The ultimate fate of the Polish Legions in Italy was different from that promised by Wybicki's song. Rather than coming back to Poland, they were exploited by the French government to quell uprisings in Italy, Germany and, later, in Haiti where they were decimated by war and disease.[16] Polish national hopes were revived with the outbreak of a Franco-Prussian war (part of the War of the Fourth Coalition) in 1806. Napoleon called D?browski and Wybicki to come back from Italy and help gather support for the French army in Polish-populated parts of Prussia. On 6 November 1806, both generals arrived in Pozna?,[16] enthusiastically greeted by locals singing "Poland Is Not Yet Lost".[7] The ensuing Greater Poland Uprising and Napoleon's victory over Russian forces at Friedland led to the creation of a French-controlled Polish puppet state known as the Duchy of Warsaw.[16]

"Poland Is Not Yet Lost" was one of the most popular patriotic songs in the duchy, stopping short of becoming that entity's national anthem. Among other occasions, it was sung in Warsaw on 16 June 1807 to celebrate the battle of Friedland, in Kraków as it was liberated by Prince Józef Poniatowski on 19 July 1809, and at a ball in Warsaw on 23 December 1809, the birthday of Frederick Augustus, King of Saxony and Duke of Warsaw. On the occasion of D?browski's name day on 25 December 1810 in Pozna?, D?browski and Wybicki led the mazurka to the tune of "Poland Is Not Yet Lost". Although the melody of Wybicki's song remained unchanged and widely known, the lyrics kept changing. With the signing of a Franco-Russian alliance at Tilsit in 1807, the fourth stanza, specifically mentioning Russians as Poland's enemies, was removed. The last stanza, referring to Ko?ciuszko, who had grown suspicious of Napoleon and refused to lend his support to the emperor's war in Poland, met the same fate.[7]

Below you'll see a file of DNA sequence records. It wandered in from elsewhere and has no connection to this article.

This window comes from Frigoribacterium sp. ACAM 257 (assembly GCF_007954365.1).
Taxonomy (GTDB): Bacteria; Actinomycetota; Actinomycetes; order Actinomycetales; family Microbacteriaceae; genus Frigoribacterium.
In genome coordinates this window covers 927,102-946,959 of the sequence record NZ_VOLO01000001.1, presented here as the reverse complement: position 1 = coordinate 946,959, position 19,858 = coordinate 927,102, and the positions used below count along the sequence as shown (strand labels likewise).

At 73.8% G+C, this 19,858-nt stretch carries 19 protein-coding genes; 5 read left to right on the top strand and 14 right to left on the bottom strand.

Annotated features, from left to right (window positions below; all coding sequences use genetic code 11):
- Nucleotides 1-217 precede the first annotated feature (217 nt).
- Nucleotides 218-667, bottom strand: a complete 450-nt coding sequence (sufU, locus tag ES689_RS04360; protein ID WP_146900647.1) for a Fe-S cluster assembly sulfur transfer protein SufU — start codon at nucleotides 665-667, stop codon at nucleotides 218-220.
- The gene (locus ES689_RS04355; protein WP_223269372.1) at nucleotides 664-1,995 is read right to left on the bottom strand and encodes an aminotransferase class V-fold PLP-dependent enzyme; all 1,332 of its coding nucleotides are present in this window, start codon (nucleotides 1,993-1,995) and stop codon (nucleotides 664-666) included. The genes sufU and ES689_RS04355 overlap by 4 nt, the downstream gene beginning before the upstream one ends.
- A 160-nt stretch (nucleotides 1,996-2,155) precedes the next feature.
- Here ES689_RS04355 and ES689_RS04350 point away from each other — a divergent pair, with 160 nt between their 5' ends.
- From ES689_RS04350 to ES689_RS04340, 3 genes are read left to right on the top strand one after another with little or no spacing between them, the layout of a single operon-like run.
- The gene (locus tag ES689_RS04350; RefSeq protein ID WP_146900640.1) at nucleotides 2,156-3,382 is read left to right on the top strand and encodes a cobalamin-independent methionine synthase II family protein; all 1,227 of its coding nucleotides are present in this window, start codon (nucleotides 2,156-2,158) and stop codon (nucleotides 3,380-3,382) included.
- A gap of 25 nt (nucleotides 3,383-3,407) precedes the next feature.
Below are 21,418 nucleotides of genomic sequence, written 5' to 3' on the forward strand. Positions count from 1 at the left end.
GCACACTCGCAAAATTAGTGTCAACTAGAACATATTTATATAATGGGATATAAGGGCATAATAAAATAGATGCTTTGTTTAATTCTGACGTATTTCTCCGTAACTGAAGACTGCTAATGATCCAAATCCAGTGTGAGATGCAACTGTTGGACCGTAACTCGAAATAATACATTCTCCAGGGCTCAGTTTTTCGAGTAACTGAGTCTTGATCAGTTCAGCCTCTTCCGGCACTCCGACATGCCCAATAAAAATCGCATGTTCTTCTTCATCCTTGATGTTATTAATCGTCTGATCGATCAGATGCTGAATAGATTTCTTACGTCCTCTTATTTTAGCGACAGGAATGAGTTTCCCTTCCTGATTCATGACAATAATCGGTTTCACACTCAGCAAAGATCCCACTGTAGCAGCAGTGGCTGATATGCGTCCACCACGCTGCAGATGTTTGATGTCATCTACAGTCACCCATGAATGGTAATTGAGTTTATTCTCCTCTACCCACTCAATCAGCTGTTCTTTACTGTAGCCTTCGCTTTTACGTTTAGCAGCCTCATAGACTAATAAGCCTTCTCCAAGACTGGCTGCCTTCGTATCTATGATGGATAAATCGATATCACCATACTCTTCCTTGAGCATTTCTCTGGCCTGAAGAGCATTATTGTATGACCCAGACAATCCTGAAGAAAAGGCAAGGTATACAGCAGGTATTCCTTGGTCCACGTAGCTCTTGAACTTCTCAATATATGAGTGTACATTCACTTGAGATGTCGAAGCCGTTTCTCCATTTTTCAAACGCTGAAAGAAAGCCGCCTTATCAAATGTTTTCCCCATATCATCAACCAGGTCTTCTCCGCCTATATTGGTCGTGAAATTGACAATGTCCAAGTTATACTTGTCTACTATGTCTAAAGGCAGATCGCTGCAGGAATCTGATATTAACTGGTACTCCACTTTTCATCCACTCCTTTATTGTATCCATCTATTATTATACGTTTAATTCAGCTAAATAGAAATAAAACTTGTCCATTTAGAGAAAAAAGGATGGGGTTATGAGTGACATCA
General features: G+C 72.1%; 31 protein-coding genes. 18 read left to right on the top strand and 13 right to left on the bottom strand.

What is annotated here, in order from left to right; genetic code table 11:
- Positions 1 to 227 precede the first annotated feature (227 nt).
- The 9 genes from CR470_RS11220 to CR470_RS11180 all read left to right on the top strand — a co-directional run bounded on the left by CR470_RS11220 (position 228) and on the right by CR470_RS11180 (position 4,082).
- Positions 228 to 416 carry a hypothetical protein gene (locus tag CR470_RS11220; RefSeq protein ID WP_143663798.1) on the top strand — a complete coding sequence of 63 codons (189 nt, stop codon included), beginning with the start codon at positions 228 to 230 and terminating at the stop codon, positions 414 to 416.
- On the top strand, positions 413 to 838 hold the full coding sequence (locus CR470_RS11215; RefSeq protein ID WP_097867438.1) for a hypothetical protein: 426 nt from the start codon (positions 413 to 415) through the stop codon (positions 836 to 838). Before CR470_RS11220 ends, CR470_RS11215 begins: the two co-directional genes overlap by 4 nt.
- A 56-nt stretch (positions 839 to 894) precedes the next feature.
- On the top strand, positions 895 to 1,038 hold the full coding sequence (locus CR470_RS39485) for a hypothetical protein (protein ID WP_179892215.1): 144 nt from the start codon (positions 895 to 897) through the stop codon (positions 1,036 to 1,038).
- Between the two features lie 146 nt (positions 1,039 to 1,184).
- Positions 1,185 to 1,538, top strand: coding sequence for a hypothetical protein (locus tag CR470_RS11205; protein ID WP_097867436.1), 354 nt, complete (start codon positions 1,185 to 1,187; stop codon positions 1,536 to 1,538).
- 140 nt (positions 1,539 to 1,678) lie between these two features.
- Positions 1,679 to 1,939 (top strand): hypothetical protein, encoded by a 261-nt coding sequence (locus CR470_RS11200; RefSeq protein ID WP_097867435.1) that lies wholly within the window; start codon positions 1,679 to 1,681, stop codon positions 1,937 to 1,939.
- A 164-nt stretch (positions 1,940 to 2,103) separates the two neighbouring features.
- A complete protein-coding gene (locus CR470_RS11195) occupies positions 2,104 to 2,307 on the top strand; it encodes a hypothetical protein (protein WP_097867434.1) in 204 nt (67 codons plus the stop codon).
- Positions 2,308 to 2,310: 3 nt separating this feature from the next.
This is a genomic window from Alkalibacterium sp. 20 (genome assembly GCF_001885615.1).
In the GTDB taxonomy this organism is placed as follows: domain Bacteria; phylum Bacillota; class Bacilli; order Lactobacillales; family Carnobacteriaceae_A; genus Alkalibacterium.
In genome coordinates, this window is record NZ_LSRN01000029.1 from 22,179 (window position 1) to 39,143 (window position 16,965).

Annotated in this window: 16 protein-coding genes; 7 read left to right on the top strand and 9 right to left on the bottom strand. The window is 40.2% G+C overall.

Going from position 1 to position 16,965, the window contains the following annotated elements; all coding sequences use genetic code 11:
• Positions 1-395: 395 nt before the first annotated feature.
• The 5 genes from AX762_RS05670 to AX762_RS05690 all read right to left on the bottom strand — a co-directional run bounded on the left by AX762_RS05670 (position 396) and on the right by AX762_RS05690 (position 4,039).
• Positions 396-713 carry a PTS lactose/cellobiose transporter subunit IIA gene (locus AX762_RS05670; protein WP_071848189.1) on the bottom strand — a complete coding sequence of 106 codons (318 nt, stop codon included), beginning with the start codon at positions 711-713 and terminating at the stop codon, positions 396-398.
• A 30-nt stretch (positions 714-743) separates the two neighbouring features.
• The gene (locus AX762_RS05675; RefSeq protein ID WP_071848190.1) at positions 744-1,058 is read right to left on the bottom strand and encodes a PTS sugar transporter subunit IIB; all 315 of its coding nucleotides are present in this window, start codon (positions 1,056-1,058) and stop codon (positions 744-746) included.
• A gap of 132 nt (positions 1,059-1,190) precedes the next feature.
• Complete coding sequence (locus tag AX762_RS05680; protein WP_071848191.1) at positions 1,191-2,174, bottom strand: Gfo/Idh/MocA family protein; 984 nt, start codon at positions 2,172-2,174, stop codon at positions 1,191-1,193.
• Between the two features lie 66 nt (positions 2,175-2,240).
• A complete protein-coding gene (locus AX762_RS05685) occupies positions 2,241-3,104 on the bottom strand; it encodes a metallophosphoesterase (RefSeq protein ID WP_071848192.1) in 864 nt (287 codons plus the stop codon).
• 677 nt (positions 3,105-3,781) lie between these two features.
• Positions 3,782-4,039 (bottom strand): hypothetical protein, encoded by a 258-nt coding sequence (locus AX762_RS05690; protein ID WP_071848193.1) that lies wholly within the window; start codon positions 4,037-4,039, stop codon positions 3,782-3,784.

The blow struck with such skill, with such force unsurpassed,
That the strings rang out boldly, like trumpets of brass,
And from them to the heavens that song wafted, cherished,
That triumphal march: Poland has never yet perished!
...March D?browski to Poland! - The audience entire
Clapped, and all "March D?browski!" cried out as a choir.

Adam Mickiewicz,
Pan Tadeusz (Book Twelve, Love and Friendship!)[17]

The anthem is mentioned twice in Pan Tadeusz, the Polish national epic written by Adam Mickiewicz in 1834, but set in the years 1811-1812. The author makes the first reference to the song when Tadeusz, the main protagonist, returns home and, recalling childhood memories, pulls the string of a chiming clock to hear the "old D?browski's Mazurka" once again. Musical boxes and musical clocks playing the melody of Poland Is Not Yet Lost belonged to popular patriotic paraphernalia of that time. The song appears in the epic poem again when Jankiel, a Jewish dulcimerist and ardent Polish patriot, plays the mazurka in the presence of General D?browski himself.[7]

Charles Michel Guilbert d'Anelle, Expiring Soldier of Liberty (1849). The painting shows a dying freedom fighter scrawling "Poland is not yet lost" in his blood.